We do our best to stay away until it's pretty obvious things are escalating. That, and sometimes I just come across posts/threads that are, well, not right for various reasons. Doesn't happen all that often, but I will step in with the equivalent of "whoa there."
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Lisbeth

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Re: "Is there an etiquette question here?"
« Reply #66 on: October 02, 2010, 10:38:09 AM »
Quote
Well, I personally think it would be more polite if it were limited to moderators and not regular members.

The problem with this is that when a mod makes the comments, it has a smackdown feeling to it.  Sometimes a smack is what's needed, and sometimes the give-and-take of the forum community is more effective.  It depends on the situation.  Often I check out a report, see the offending post, see that one or more members have addressed the issue well, and because of that, say nothing myself.  This is especially true if the members addressing the issue are well-respected.  

Ehell is never going to be a place where there is a itty bitty rule for every itty bitty situation.  Members are expected to use their judgment.  

With respect to you and cass2591, I've never seen the phrase used as anything but a smackdown.

And it's one thing for posters to disagree with each other and say so, but I try to deal with it by suggesting agreement to disagree or something like that-it doesn't come off as a smack. For non-moderators to deliver smacks doesn't strike me as "using their judgment" but as being snotty and sometimes even bullying.  I've never seen snottiness by non-moderators accomplish anything in any situation except hostility, hurt feelings, alienation from each other, and sometimes even retaliation.  Our forum has split several times before, and I think lack of a policy on this has been part of the cause.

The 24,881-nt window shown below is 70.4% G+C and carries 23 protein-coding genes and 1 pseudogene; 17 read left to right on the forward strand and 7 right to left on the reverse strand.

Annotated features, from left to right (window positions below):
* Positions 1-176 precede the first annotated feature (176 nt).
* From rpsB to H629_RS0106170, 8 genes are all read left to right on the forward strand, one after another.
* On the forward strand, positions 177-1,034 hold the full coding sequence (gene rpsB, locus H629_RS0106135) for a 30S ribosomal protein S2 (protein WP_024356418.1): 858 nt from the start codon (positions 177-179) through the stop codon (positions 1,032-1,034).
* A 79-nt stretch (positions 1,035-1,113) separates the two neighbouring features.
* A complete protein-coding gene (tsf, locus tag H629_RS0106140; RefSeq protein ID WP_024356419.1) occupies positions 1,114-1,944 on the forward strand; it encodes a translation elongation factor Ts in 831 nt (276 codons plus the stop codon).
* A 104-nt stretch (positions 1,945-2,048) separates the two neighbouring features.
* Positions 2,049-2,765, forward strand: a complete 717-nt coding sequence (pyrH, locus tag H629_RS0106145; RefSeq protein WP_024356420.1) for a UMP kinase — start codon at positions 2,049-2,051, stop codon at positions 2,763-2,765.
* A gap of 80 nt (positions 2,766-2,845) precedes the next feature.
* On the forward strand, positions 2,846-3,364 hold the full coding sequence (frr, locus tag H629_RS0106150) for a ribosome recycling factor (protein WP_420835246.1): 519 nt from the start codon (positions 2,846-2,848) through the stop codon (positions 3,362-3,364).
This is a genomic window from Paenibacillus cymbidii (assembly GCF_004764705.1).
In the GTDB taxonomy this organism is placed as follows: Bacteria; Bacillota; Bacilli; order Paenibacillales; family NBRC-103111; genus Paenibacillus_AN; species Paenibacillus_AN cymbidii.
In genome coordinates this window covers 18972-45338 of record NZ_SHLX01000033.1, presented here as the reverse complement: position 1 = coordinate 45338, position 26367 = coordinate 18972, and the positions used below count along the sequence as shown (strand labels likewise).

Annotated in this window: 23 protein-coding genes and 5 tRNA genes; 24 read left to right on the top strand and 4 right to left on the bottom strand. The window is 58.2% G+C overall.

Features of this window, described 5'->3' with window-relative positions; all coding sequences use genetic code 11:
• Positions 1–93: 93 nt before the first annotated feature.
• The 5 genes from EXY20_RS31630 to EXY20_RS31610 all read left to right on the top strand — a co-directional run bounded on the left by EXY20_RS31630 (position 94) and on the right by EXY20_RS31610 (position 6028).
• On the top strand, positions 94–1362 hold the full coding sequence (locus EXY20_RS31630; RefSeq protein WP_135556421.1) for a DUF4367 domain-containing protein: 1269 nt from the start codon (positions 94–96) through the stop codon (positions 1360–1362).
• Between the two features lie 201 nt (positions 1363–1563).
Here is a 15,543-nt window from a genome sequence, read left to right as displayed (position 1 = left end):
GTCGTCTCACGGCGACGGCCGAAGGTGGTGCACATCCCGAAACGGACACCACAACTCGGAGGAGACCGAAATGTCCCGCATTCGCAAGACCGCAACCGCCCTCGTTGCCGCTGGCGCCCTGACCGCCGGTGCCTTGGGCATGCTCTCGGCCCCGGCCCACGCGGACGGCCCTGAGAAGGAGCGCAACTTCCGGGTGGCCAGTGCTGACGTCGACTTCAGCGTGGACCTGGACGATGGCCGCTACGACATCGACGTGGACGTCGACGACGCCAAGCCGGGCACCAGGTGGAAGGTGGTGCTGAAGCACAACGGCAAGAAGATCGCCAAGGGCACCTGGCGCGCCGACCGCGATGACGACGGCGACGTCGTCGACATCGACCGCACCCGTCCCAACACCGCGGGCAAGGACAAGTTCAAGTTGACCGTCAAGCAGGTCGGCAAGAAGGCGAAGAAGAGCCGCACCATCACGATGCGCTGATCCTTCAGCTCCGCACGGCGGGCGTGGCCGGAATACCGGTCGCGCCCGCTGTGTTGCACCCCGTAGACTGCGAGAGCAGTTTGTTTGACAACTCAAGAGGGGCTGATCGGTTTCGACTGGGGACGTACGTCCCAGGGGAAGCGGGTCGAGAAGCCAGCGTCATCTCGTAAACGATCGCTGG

I truly believe that only moderators should deliver smacks-not fellow members.  Presumably moderators have been selected because they do have reputations for good judgment, know the ropes of the forum, and don't bully others or act as though their feelings don't count.  This is not necessarily the case for other members of the forum.
« Last Edit: October 02, 2010, 10:47:26 AM by KeenReader »
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Re: "Is there an etiquette question here?"
« Reply #67 on: October 02, 2010, 10:42:11 AM »
I find this phrase particularly annoying when it comes after there is already a pretty lively discussion going.  I mean, look, if someone posts something and multiple people are responding and having a great discussion, someone jumping in and asking, "Is there an etiquette question here?" is kind of insulting to all the posters who are participating in the thread.  It feels very "high and mighty" to me, especially when it comes from someone who hasn't been here very long, or whose posts are almost always mean spirited.

Wordgeek

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Re: "Is there an etiquette question here?"
« Reply #68 on: October 02, 2010, 12:59:11 PM »
With respect to you, Keenreader, this is where using your judgment comes in.

Members are not to smack each other; that wasn't my point.  My point was that members, especially long-term members such as yourself, are expected to handle a certain amount of responsibility.  That includes responding appropriately even when provoked.  From the forum rules, "The moderating team expects to treat the members like adults and that means not dumbing down the rules to the lowest common denominator explaining why basic civility is important to the health and well-being of this forum."  Also, "Mods are not here to play Mother to people who will not exercise self control in mentally ignoring irritating people."


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Re: "Is there an etiquette question here?"